In 2013, the British government apologized for the massacre of the Mau-Mau in Kenya. We are waiting for France’s apologies for the Cameroonian genocide, and while we are at it, we will also expect France’s apologies for the Algerian and Malagasy massacres too.

Dog

Dog

Ne frappe pas le petit chien qui agite la queue pour toi (Proverbe Mongo – République Démocratique du Congo). – On ne fait pas de mal à celui qui vous aime.

Do not beat the puppy who shakes its tail for you (Mongo Proverb – Democratic Republic of Congo). – Do not hurt the one who loves you.

Kantanka Cars (GhanaOnline)

Kantanka Cars (GhanaOnline)

I came across a video of the Kantanka, a 4×4 All-Wheel Drive made in Ghana by Ghanaians for Ghanaians, on BBC. The car is the brainchild of Dr. Kwadwo Safo, a Ghanaian who always dreamt of making cars and planes in Ghana. He wanted to address the local needs, and demonstrate that it was possible for Africans to design and engineer their own cars for their own roads. Move over Toyota, Honda, Ford, Mercedes, and meet the Kantanka. We do hope that these cars will be solicited by Ghanaians themselves, that they will meet the safety standard, and be a breath of fresh air adapted to their roads and needs. The car is engineless and “green”. The founder’s son, Kwadwo Safo Jr., said, “the non-engine vehicle does not rely on a combustion engine to move, but an electric motor powered by rechargeable batteries. The batteries can be recharged with solar energy or electricity. As you drive the car on the road, it converts the energy from the sun into mechanical energy which powers the car.”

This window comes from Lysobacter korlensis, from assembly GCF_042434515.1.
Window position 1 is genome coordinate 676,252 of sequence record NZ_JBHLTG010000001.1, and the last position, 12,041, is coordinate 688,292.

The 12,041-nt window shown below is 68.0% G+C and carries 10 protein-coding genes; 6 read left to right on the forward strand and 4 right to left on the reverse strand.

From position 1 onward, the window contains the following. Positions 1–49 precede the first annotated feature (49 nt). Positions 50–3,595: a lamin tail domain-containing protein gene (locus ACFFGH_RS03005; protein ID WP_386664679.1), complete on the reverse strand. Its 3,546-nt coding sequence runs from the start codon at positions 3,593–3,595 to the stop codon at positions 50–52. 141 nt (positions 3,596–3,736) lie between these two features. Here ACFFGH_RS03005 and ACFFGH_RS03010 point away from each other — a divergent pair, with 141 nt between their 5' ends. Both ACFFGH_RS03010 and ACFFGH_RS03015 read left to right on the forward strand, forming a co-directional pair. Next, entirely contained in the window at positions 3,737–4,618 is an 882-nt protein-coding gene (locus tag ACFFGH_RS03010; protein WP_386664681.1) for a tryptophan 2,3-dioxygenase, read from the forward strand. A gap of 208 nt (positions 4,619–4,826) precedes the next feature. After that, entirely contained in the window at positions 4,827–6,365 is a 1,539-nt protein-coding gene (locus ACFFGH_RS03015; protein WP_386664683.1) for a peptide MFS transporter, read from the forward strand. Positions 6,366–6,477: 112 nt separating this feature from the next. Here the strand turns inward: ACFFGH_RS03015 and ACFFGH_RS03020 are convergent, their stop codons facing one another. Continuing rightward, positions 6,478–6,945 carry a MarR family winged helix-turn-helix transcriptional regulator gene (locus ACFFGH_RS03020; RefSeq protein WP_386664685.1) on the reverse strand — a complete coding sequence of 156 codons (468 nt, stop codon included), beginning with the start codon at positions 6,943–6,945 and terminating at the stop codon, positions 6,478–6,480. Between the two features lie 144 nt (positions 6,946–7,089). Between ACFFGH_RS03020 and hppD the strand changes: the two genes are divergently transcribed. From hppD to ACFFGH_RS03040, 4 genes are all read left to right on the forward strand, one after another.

Apart from the lights and tires, everything is done and assembled by local people. The police just bought a few vehicles. The big question will be: does it meet international safety standards? Will Ghanaians be sold by it? Read the article on Forbes and Al-Jazeera, and watch the video on BBC. Enjoy Ghana’s first car, made in Ghana by Ghanaians for Ghanaians!

Les Lionnes of Cameroon (Getty Images)

Les Lionnes of Cameroon (Getty Images)

I was quite proud of the Cameroonian team who succeeded in going through the first round of the 2015 Women FIFA’s World Cup in Canada. This was Cameroon’s first World Cup participation. With no government support, barely any equipment, and little organization, they managed to do well with so little. Here is a quote by the Cameroonian coach Enow Ngachu, “The day we prepare and organize very well, I think an African nation will one day win the World Cup. … We just hope that with our performance many things will change in Cameroon and in Africa.”

Gaelle Enganamouit in action (Getty Images)

Gaelle Enganamouit in action (Getty Images)

On June 20th, China PR survived a tough examination from Cameroon with a lone early strike from Wang Shanshan, thus ending the Lionnes of Cameroon’s journey. Both teams played with high-tempo and intensity from the opening whistle in Edmonton with chances aplenty at either end, but it was the Chinese who remained resilient at the back to advance into the last-eight. We are very proud of these Cameroonian sisters who showed that African women, and women in general, can play very good, entertaining, and amazing football/soccer, and should be equally cared for by their governments and people.  My hat to Gaelle Enganamouit, Madeleine Ngono Mani, Christine Manie, Gabrielle Aboudi Onguene, and all the other sisters who made us proud. Indomitable Lioness Gaelle Enganamouit became the first African to score a hat-trick at the Women’s World Cup. Below is a highlight from the game Cameroon – Switzerland, which was quite intense and beautiful to watch. Enjoy!